Revision 5 as of 2007-03-28 22:48:33

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This is a summary of FSM implementations in Python right now.

For general information about finite state machines, see:


[ Finite State Machine Editor]

This is a tool where you can draw FSM diagrams, and then compile to a Python module (or C++ code.) It also makes an XML description of the FSM.

Requires QT for the editor. (Not the compiler, though, which probably reads XML.)

* [ tutorial] * [ project wiki]

[ FSA - Finite State Automation in Python]

This seems to be all about making FSMs, but I don't see a whole lot on how to use them!

[ Noah Spurrier's FSM]

This is one found on ActiveState; It's purely Python code. You init an FSM, register transitions, and then throw inputs at it. States and inputs must be hashable.

You can also [ find it on his website.]

[ fsmpy module]

This seems to be a Python wrapper around [ AT&T's FSM library.] It's all oriented around "weighted" finite state machines, so I'm not so sure how suitable it is if you just want to use unweighted FSM.

[ Decorator based FSM]

A decorator based FSM can be found in the Decorator Library on this site. The module simplifies implementaion of FSM's based on UML 2.0 state diagrams. The FSM is implemented as a class, with methods of the class associated with transitions or with states. The design is not the best for constructing FSMs to parse text being somewhat slower than alternatives.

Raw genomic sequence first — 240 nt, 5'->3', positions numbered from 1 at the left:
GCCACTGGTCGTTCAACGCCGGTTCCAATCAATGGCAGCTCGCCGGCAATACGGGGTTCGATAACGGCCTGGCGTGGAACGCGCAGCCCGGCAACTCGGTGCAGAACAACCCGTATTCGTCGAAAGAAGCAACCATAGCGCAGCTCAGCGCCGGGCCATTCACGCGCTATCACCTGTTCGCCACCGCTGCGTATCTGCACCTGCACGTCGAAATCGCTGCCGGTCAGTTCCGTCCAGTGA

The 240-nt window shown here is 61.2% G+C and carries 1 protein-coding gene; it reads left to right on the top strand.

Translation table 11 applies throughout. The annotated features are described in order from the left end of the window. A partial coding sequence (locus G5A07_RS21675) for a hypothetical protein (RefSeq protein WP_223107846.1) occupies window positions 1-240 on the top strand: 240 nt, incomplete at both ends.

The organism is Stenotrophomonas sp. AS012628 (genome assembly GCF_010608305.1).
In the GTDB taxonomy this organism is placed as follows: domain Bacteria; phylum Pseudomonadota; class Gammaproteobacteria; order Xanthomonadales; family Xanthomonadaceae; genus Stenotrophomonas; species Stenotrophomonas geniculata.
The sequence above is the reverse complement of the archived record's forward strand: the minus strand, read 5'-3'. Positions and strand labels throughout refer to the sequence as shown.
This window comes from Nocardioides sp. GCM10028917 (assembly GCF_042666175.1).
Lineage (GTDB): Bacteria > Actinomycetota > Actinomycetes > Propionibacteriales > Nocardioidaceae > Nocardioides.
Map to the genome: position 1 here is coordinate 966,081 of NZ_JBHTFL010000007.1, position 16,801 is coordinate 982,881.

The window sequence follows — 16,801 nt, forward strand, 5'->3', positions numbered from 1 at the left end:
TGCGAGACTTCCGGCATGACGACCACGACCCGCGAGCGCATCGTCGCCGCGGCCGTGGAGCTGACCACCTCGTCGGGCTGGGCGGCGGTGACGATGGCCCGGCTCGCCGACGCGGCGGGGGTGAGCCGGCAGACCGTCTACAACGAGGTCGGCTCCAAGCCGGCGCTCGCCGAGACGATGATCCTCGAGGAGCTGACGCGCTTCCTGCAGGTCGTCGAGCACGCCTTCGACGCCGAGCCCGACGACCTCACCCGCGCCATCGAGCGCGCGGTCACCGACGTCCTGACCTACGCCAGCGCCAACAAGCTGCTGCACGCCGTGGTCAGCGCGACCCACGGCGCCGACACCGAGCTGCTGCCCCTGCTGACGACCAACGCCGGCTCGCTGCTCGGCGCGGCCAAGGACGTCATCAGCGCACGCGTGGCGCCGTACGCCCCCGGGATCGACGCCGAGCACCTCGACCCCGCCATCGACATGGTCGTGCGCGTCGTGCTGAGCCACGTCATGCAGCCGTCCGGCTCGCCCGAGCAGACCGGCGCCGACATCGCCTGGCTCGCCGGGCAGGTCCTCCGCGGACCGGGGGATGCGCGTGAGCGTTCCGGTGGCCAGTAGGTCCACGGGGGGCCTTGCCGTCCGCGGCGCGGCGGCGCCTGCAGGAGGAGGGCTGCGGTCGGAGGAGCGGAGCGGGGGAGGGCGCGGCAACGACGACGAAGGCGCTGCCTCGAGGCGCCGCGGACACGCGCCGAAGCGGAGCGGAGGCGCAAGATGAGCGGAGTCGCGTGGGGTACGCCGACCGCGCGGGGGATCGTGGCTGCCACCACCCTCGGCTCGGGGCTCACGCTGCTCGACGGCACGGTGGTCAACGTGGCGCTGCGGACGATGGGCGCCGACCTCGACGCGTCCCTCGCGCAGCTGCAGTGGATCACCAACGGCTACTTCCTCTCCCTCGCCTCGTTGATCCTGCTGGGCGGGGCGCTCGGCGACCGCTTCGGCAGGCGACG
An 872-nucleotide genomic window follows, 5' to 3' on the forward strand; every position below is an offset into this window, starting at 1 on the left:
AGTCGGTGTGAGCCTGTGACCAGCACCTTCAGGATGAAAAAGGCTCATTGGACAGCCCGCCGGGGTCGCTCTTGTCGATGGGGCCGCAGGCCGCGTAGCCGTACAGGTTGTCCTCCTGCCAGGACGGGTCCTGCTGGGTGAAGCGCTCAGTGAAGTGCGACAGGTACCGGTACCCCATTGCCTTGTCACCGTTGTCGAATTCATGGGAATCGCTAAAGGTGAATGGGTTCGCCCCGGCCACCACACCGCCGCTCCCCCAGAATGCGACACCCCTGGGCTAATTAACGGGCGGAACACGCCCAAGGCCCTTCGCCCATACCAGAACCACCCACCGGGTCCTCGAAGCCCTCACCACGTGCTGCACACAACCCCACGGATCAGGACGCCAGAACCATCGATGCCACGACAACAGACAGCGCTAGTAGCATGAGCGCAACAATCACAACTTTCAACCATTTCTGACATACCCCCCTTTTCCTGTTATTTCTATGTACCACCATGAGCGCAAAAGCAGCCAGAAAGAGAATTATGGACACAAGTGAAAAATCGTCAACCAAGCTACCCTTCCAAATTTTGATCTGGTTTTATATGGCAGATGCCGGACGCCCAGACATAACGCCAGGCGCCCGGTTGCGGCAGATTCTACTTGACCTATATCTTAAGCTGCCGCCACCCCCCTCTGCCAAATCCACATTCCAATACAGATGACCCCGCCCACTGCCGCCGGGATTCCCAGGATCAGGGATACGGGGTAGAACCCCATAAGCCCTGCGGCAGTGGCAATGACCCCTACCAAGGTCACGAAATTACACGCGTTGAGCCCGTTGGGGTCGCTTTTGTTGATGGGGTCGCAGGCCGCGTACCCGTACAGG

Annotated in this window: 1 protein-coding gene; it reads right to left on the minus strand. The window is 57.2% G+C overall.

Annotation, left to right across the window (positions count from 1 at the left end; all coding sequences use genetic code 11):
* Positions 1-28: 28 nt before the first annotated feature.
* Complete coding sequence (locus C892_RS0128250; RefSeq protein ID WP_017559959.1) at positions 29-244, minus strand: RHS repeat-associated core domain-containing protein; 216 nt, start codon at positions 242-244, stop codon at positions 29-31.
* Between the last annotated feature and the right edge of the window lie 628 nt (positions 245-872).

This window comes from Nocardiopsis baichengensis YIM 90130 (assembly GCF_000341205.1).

SkipMontanaro's FSM

[ From an e-mail.]

Features transition actions.

I've re-interpreted the code, adding formatting lost in e-mail, and PythonStyle-itizing it a bit.

   1 """Finite state machine, featuring transition actions."""
   3 FSMError = 'Invalid input to finite state machine'
   5 class FSM:
   7     """Finite state machine, featuring transition actions.
   9     The class stores a dictionary of (state, input) keys,
  10     and (state, action) values.
  12     When a (state, input) search is performed:
  13     * an exact match is checked first,
  14     * (state, None) is checked next.
  16     The action is of the following form:
  17     * function(current_state, input)
  18     """
  20     def __init__(self):
  21         self.states = {}
  22         self.state = None
  23         self.dbg = None
  25     def add(self, state, input, newstate, action):
  26         """Add a transition to the FSM."""
  27         self.states[(state, input)] = (newstate, action)
  29     def execute(self, input):
  30         """Perform a transition and execute action."""
  31         si = (self.state, input)
  32         sn = (self.state, None)
  33         # exact state match?
  34         if self.states.has_key(si):
  35             newstate, action = self.states[si]
  36         # no, how about a None (catch-all) match?
  37         elif self.states.has_key(sn):
  38             newstate, action = self.states[sn]
  39         if self.dbg != None:
  40             self.dbg.write('State: %s / Input: %s /'
  41                            'Next State: %s / Action: %s\n' %
  42                            (self.state, input, newstate, action))
  43         apply(action, (self.state, input))
  44         self.state = newstate
  46     def start(self, state):
  47         """Define the start state.
  49         Actually, this just resets the current state.
  50         """
  51         self.state = state
  53     def debug(self, out):
  54         """Assign a writable file to log transitions."""
  55         self.dbg = out

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